Soulforce-Detroit stages all-night vigil against spiritual violence

By |2018-01-15T18:56:46-05:00November 17th, 2005|News|

By Cornelius A. Fortune

DETROIT – As the cold wind crept across the street and ruffled the clothes of the well-bundled gatherers, signs of protest held high, a woman leaned out of her car to say: “Hold your head up! What’s good for the goose is good for the gander. God blessed the world. It’s all good!”
The all-night vigil was held Friday, Nov. 11-12, and Saturday morning outside Blessed Sacrament Cathedral in Detroit as a plea against the spiritual violence. The themes were “Witness of the Wounded” and “Begin Healing.”
Erin Adriel, co-founder of Soulforce Detroit, said that since they won’t let them inside the church she’d have church outside, and what better a place?
“This is the icon of the Catholic Church in Detroit,” she said. “We’re here to let them know that they’re perpetuating spiritual violence unto God’s [LGBT] people, and that violence leads to sickness and death and we’re hoping they’ll join us in conversation about how to make that stop.”
As an interfaith group Soulforce, works nationally with religious organizations to end what they call “spiritual violence.”
“Spiritual violence is the misuse of scripture to dehumanize a group of people, whether that be black people, queer people, disabled people,” Adriel explained. “The misuse of scripture has been used historically for the isolation and dehumanization of peoples, and right now it seems the target of the Catholic Church is homosexual people. In Michigan alone, the Catholic Church spent a million dollars to amend our constitution last year. There’s small Soulforce organizations that are hooking up with their Catholic brothers and sisters and responding to the Catholic Church’s rhetoric.”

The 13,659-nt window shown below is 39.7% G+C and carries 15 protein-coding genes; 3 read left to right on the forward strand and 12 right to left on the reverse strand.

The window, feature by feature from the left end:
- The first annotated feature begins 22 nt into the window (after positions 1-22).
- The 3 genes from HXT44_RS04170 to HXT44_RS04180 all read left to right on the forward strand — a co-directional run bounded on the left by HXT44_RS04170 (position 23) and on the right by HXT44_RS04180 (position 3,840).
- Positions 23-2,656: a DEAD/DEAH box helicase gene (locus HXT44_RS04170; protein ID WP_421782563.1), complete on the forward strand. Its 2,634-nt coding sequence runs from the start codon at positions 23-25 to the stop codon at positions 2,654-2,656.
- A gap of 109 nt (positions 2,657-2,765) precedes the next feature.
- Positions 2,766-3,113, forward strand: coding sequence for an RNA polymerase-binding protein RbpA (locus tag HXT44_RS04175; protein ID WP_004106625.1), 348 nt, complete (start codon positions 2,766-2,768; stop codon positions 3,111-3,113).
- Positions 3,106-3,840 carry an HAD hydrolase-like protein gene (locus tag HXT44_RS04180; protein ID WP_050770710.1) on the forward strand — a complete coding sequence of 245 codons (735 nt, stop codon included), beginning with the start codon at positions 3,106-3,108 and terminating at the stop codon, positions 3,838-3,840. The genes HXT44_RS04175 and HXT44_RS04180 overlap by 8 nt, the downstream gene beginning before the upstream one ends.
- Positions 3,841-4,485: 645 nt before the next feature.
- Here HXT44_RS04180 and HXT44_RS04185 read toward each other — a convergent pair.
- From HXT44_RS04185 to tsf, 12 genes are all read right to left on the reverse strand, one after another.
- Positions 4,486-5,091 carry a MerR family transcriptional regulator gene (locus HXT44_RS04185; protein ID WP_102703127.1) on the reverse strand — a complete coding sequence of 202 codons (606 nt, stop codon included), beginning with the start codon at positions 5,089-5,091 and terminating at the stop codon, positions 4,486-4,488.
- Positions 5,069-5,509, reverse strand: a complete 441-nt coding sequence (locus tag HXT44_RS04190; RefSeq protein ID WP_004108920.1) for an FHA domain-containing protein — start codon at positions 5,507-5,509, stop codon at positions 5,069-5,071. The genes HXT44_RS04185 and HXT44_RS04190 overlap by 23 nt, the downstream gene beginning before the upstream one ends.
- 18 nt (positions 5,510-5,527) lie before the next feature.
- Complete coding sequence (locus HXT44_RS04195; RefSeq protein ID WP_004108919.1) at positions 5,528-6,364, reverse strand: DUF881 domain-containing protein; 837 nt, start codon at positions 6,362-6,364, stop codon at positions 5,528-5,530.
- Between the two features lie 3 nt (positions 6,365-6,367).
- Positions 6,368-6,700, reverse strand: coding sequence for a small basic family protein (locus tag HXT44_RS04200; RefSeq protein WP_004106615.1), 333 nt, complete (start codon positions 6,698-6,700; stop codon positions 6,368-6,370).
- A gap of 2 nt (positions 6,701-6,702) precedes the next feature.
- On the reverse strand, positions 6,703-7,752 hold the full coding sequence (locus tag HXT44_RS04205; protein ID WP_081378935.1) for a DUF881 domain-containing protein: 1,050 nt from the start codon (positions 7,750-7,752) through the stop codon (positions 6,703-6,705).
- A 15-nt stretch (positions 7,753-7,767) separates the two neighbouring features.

Tom Nelson, a life-long Catholic, was among the protesters to support his gay son. The father of six children and grandfather to 12 grandchildren and three great-grandchildren, Nelson has a real problem with what he sees as exclusionary tactics.
“All I’m looking for is for my church to welcome my son into the church,” he said. “He was raised Catholic, but my son left church because he said, ‘Dad they don’t want me, they call me evil, they call me disordered, why the hell should I be a Catholic?’ It breaks my heart.” His voice cracked with emotion. “That’s why I’m here. This is a wonderful experience. I’ve never protested in my life. This is worth it.”
“There’s no room for hate in a church, in a religion,” said Mary Horon, a co-organizer with Soulforce. “It’s supposed to be a place of safety for everybody. There should never be any hate used in His name, and I think it’s important to do anything and everything that we can to show people that life is very important to be lived as happy and as open, not to be fearful or hurt or punished.”
She turns her face against the cold wind, staring off into the night, watching her co-protesters warm their hands, raised coffee thermos to lips, the cars whizzing by, some slowing to look out of curiosity, and then speeding back up to join traffic.
“When you’re told by a priest don’t come here, I don’t want you here, it’s very painful,” she said. “There’s no room for discrimination. Anything that you are is okay, God made us all.”

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Between The Lines has been publishing LGBTQ-related content in Southeast Michigan since the early '90s. This year marks the publication's 27th anniversary.